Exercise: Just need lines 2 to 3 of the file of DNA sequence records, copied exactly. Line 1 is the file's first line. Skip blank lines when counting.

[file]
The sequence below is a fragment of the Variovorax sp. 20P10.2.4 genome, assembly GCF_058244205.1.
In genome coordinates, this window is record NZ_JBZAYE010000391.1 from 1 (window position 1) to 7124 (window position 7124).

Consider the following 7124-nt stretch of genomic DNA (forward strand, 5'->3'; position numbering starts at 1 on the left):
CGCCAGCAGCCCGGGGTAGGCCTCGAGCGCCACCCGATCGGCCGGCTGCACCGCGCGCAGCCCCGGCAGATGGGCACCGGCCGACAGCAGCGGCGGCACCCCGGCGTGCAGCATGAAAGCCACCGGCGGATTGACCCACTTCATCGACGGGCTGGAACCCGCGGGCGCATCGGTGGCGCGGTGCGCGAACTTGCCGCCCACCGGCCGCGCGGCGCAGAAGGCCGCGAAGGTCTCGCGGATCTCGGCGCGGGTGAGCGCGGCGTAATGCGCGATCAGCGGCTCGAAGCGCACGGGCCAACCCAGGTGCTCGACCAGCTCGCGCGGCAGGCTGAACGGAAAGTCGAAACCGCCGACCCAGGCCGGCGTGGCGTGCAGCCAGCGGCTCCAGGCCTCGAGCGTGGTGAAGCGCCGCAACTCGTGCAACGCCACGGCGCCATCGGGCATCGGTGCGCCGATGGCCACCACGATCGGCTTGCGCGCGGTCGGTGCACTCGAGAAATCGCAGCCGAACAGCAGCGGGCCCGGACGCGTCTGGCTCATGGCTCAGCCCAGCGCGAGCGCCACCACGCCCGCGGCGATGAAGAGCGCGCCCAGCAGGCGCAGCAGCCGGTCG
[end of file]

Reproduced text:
In genome coordinates, this window is record NZ_JBZAYE010000391.1 from 1 (window position 1) to 7124 (window position 7124).

Consider the following 7124-nt stretch of genomic DNA (forward strand, 5'->3'; position numbering starts at 1 on the left):